Apple won’t be selling Adele’s album in retail stores

“Adele’s upcoming album, ’25,’ won’t be sold in Apple’s retail stores, sources confirmed to The Post on Thursday,” Claire Atkinson reports for The NY Post.

“Her reps had pitched the idea of Apple selling the album in its retail stores as part of a larger $30 million album- and tour-sponsorship deal,” Atkinson reports. “But Apple has said no to the retail idea, sources said.”

Atkinson reports, “A deluxe version of ’25’ is being sold exclusively in Target stores, however.”

Read more in the full article here.

MacDailyNews Take: Of course Apple won’t. Along with CDs, Apple Retail Stores also won’t be selling buggy whips, wax cylinders, or typewriters. Apple sells (and leases) music in modern, not archaic, ways, Adele reps.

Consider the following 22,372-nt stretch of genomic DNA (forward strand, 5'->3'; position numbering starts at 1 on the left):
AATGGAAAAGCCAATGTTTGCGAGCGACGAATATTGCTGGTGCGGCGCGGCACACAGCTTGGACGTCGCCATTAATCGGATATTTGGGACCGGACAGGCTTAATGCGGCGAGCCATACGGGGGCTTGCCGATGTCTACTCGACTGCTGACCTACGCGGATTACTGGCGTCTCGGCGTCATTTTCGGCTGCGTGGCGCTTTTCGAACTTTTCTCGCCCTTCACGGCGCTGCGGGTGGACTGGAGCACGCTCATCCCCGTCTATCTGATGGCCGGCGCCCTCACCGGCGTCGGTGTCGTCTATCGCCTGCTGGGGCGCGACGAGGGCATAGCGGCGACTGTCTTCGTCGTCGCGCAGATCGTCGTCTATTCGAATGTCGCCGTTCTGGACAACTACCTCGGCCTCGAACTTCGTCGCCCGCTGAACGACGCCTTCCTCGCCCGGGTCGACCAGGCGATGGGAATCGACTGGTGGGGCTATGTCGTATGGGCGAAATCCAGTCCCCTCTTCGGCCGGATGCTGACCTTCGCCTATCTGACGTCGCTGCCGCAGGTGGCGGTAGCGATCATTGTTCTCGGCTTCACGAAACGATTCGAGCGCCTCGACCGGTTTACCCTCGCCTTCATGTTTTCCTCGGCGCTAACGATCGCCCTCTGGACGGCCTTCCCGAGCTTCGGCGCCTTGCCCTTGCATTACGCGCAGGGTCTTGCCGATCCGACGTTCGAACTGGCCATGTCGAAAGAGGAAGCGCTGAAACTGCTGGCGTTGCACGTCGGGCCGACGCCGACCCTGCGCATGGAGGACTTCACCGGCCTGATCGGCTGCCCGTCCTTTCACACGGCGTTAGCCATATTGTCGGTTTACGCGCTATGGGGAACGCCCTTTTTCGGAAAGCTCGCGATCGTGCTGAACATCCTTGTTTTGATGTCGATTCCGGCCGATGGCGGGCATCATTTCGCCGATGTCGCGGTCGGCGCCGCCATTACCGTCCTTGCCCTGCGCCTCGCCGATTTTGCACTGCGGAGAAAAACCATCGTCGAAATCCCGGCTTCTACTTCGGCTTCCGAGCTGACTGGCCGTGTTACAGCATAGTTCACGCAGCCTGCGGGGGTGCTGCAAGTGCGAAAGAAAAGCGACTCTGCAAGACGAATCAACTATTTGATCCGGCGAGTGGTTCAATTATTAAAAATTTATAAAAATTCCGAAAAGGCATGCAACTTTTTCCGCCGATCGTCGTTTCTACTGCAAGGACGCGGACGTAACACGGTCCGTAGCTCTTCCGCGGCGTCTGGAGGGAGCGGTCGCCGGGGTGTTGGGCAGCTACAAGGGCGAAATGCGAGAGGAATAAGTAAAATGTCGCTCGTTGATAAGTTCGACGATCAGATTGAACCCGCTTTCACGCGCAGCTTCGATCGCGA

Adele’s reps push for $30 million pact with Apple as Rihanna inks $25 million sponsorship deal with Samsung – October 29, 2015

[Thanks to MacDailyNews Reader “Lynn Weiler” for the heads up.]


  1. Frankly I’ll assign more download credit to Apple when it at least makes essentially uncompressed music available in Apple Lossless format. That will be a day long remembered. Until then I usually buy the CD and rip it to Apple Lossless. Your mileage may vary.

    1. Same here. I’ve always hated vinyl, it wears out far too quickly and I’ve always preferred reel-to-reel tape, not cassettes. But I buy CD’s because most online digital music sounds like crap. And I can sure tell the difference in my car, even!